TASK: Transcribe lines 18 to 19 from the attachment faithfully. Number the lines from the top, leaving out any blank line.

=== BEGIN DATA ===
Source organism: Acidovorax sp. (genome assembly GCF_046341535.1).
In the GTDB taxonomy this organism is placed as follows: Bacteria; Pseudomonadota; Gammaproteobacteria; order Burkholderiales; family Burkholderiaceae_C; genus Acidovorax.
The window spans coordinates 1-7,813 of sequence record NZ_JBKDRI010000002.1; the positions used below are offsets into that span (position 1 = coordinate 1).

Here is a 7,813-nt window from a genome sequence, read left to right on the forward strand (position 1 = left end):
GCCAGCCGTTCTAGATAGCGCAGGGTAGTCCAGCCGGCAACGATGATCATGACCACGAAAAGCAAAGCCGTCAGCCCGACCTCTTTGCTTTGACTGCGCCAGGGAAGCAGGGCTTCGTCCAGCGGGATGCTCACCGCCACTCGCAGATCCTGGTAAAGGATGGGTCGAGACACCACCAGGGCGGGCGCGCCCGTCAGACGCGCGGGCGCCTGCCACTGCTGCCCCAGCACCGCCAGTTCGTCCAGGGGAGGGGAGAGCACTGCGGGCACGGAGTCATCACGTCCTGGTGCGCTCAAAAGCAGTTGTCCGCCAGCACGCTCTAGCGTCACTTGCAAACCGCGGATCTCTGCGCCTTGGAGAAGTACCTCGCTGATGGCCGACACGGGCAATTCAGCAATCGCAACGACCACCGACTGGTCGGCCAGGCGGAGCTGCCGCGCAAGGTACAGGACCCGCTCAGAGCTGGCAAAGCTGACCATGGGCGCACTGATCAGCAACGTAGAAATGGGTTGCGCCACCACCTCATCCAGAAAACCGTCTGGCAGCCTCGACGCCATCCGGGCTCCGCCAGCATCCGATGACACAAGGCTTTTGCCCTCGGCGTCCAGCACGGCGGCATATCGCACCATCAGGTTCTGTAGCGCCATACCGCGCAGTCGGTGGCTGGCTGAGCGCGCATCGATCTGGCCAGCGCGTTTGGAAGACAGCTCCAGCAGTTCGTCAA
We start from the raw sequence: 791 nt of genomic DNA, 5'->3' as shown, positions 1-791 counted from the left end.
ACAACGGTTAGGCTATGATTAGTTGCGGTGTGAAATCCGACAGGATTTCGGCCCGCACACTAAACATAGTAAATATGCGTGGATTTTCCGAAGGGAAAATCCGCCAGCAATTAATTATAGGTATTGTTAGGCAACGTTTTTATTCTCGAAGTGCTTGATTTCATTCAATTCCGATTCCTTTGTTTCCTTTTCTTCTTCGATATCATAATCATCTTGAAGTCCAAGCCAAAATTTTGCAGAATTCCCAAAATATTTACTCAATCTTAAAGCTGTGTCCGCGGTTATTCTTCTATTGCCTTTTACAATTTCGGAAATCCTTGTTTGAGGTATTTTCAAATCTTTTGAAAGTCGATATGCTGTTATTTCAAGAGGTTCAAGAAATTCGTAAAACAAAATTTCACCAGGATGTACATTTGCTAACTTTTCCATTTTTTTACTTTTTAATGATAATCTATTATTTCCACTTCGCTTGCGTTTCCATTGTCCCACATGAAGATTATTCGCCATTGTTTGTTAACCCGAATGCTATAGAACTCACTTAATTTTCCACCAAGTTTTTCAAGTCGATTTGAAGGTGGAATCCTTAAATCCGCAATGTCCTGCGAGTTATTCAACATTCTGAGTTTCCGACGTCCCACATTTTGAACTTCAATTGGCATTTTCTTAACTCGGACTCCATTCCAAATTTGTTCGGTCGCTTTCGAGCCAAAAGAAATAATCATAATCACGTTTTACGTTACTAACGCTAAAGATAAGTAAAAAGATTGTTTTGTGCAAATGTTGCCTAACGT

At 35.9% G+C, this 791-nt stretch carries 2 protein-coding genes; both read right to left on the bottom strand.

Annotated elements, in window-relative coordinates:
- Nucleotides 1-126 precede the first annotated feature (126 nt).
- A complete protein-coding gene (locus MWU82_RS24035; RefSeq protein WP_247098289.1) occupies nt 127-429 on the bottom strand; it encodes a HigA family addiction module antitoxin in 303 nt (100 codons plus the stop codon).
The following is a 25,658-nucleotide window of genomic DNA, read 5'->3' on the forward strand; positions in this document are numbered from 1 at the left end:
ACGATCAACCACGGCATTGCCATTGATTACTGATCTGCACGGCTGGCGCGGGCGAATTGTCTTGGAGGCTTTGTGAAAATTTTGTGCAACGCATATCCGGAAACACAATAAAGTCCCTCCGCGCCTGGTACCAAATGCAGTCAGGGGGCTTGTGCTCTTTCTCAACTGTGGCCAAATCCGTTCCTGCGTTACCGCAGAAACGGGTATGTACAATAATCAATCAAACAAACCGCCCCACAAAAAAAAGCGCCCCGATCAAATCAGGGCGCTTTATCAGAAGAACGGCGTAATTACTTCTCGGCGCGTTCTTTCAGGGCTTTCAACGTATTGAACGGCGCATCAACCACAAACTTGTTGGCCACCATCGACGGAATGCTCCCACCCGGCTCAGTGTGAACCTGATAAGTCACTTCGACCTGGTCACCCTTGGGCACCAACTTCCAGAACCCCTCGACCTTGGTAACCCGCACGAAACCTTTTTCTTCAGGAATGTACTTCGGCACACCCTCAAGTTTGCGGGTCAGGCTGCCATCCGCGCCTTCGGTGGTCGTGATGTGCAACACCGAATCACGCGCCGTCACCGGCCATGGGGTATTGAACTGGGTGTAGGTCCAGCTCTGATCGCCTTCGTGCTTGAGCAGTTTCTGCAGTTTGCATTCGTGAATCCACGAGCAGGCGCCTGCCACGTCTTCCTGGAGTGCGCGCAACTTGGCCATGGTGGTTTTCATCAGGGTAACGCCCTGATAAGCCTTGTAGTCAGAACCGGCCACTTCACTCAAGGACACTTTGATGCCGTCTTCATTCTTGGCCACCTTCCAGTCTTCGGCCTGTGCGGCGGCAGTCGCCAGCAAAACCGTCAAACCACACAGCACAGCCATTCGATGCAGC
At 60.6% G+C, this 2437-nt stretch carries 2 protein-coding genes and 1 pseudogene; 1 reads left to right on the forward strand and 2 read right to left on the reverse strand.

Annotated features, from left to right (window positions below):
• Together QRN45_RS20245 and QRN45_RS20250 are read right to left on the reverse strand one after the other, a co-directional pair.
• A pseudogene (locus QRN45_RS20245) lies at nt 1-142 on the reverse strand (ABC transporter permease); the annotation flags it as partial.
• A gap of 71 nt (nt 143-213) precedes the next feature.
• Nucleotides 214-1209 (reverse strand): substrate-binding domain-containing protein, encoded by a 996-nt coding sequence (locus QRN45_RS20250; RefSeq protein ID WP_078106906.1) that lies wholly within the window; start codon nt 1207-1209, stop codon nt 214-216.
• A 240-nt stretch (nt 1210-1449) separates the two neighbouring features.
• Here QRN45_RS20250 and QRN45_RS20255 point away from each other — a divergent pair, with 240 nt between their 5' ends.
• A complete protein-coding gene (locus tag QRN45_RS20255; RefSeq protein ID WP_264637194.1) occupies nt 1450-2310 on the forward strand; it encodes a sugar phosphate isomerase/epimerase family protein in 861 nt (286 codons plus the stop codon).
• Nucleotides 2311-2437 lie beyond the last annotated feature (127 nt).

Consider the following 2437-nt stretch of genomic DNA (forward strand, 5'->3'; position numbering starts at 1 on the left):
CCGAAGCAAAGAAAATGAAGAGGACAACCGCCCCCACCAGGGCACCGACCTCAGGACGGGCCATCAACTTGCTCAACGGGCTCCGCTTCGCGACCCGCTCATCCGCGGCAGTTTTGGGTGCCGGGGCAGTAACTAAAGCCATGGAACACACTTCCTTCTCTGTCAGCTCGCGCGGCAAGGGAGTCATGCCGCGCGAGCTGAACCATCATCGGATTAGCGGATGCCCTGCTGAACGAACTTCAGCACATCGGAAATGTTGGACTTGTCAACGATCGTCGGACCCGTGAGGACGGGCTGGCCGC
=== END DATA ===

• A gap of 71 nt (nt 143-213) precedes the next feature.
• Nucleotides 214-1209 (reverse strand): substrate-binding domain-containing protein, encoded by a 996-nt coding sequence (locus QRN45_RS20250; RefSeq protein ID WP_078106906.1) that lies wholly within the window; start codon nt 1207-1209, stop codon nt 214-216.